By Flora Norton
“F**k, marry, kill: Hitler, Stalin and Mao.”
“Explain the stock market in 2 minutes”
“Do you ever anticipate having to defend yourself against your own government and why?”
Three questions that I would find difficult to answer at the best of time let alone whilst trying to cook a three-course meal in thirty minutes. As it turns out, watching a stand-up comedian try to do exactly that is exceptionally entertaining and the best possible way to spend a balmy September evening.
I Still Haven’t Found What I’m Cooking For is a fast-paced comedy act where comedians attempt to complete one of Jamie Oliver’s thirty-minute meals in exactly thirty minutes whilst answering personal questions hurled at them by their audience. The show pokes fun at the celebrity chef’s bold claim that the meals are simple, easy and quick whilst also gently mocking reality cooking shows and the absurdity of asking someone to multi-task in such a way.
Having been notified of the address on the morning of the show, I arrive at the front door of a small, suburban house in Brunswick at 7:15, very unsure of what to expect. As people start accumulating on the street, we are ushered into the private home and asked to fill out a form with questions we’d like to ask our guest chef. We are told that the questions should be as personal, as complex and as controversial as possible.
At 7:30 we are then led into the kitchen where chairs have been set up facing the beautifully clean and meticulously organised kitchen. A large digital countdown is fastened to the back wall and a small television is displaying live footage of the stove. Our guest chef, on this occasion the celebrated Australian comedian Annie Louey, is welcomed into the room, presented her recipe, and calmly told to peel and chop the onions to begin the mushroom risotto.
25 minutes later, the smell of burning rice is beginning to reach the front row, the kitchen counter is strewn with forgotten vegetables, the audience are screaming at Louey as she distractedly tries to add mushrooms to the cheesecake while she tries to explain what her last meal on death row would be and what crime she would have committed to get there.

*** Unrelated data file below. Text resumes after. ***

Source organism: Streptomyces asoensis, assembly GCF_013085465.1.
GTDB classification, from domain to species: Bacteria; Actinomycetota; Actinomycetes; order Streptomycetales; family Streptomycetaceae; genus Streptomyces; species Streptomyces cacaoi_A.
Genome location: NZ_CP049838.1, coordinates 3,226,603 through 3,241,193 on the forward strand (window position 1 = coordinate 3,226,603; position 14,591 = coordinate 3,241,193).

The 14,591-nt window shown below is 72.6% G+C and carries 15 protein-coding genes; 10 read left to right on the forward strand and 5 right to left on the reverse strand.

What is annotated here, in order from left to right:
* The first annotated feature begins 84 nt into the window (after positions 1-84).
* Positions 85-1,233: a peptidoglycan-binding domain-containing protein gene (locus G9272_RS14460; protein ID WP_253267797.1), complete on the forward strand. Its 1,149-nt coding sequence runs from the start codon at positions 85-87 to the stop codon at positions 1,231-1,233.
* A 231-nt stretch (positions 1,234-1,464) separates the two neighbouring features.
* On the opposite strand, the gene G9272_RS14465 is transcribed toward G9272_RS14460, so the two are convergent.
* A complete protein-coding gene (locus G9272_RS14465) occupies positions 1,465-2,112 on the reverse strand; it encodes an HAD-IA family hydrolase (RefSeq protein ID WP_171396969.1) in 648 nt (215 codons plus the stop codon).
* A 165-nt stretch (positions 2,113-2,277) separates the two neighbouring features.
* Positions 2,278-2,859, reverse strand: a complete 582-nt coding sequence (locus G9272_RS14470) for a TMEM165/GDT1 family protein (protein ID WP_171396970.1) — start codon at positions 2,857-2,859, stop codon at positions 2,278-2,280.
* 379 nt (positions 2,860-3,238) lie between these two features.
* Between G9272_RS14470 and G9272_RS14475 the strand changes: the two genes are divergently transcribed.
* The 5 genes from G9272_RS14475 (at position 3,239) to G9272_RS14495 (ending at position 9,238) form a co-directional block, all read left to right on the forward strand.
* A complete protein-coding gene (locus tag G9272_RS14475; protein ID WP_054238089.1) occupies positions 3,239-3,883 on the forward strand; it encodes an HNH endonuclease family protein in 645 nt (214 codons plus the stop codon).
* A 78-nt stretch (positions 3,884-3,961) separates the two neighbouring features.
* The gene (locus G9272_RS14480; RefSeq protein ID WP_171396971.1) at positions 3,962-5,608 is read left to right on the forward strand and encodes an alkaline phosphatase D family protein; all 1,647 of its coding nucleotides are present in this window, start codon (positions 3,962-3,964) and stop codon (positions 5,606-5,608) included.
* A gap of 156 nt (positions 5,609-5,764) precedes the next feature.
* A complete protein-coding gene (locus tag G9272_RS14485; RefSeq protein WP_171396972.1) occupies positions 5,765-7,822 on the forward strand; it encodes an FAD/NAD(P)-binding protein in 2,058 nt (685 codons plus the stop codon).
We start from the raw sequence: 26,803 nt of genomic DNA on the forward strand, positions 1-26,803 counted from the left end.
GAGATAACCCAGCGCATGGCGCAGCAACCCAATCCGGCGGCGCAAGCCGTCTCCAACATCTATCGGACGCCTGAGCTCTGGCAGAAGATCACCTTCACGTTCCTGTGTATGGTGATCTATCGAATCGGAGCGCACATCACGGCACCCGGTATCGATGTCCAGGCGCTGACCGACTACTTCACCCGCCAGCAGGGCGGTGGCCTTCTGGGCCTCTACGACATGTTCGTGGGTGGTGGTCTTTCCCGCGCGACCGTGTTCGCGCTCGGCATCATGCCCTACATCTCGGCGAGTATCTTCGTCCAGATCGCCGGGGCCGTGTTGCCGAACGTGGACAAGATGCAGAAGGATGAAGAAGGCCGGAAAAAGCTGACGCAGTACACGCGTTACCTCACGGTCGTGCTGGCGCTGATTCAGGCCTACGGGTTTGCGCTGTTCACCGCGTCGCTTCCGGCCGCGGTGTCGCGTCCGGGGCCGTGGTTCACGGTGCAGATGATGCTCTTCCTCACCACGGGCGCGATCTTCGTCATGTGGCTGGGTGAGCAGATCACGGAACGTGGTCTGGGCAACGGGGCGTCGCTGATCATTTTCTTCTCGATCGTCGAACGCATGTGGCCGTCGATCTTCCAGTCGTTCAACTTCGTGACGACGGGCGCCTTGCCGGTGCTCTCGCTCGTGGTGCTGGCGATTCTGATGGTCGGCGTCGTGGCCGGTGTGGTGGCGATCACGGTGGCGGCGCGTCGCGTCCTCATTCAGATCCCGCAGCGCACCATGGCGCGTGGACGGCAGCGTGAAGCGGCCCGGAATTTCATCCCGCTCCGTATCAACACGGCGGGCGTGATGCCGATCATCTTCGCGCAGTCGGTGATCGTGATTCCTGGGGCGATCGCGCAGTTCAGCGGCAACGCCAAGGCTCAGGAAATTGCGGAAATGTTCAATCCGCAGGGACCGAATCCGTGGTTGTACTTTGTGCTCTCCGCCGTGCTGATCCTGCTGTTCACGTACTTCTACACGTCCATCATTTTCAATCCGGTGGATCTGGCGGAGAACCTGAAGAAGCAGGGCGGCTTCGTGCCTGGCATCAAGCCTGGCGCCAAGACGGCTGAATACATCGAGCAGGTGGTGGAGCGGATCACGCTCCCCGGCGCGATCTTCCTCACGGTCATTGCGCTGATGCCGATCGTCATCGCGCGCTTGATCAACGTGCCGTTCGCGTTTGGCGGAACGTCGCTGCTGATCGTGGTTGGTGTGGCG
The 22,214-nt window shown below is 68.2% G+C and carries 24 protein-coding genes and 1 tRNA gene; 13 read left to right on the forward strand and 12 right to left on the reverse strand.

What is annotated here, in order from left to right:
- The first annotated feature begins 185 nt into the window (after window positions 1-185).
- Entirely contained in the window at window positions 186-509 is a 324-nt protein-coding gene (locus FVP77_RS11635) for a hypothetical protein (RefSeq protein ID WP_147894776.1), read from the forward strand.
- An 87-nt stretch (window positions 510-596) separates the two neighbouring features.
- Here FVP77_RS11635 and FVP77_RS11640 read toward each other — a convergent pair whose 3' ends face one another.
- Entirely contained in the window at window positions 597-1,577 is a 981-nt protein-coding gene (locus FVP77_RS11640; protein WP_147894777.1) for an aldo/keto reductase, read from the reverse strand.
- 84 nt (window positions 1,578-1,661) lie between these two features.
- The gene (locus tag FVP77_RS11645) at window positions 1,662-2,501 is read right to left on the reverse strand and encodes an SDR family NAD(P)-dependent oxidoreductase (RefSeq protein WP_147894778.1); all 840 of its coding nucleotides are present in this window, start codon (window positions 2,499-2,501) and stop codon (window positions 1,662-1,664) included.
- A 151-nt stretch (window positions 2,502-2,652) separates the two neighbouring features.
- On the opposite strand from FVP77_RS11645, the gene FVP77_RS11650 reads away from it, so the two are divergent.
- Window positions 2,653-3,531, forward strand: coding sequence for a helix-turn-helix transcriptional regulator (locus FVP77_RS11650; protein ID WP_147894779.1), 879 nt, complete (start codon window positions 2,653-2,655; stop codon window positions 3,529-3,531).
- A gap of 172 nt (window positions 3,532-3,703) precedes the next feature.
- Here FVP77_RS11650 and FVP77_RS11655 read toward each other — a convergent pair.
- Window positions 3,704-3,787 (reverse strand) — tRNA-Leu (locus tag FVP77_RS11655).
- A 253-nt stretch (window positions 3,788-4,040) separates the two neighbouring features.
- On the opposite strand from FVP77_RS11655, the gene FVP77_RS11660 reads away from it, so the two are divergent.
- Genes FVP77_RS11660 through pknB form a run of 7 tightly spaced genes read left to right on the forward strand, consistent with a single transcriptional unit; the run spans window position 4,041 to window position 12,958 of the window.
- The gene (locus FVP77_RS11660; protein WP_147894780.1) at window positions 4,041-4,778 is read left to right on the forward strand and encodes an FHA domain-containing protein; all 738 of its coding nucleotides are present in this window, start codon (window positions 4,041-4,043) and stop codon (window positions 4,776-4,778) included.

Stressful, messy and stupidly funny, the play has everybody in stitches and Louey should be commended for her ability to maintain her composure, and indeed, her sense of humour. The cosy kitchen and audience participation also create an atmosphere of familiarity and the deeply personal questions have the effect of engaging the audience and creating a sense of comradery. The play feels less like a piece of theatre and more like an evening with friends at home and the thought of recreating it with my own friends is more than tempting.
I Still Haven’t Found What I’m Cooking For is a fantastic concept that has been executed flawlessly and I would more than happily go to every showing to see how all the other comedians cope under pressure. Another interesting, innovative and exciting new way of approaching theatre and a must-see for anyone interested in the Melbourne Fringe.
All opinions and thoughts expressed within reviews on Theatre Travels are those of the writer and not of the company at large.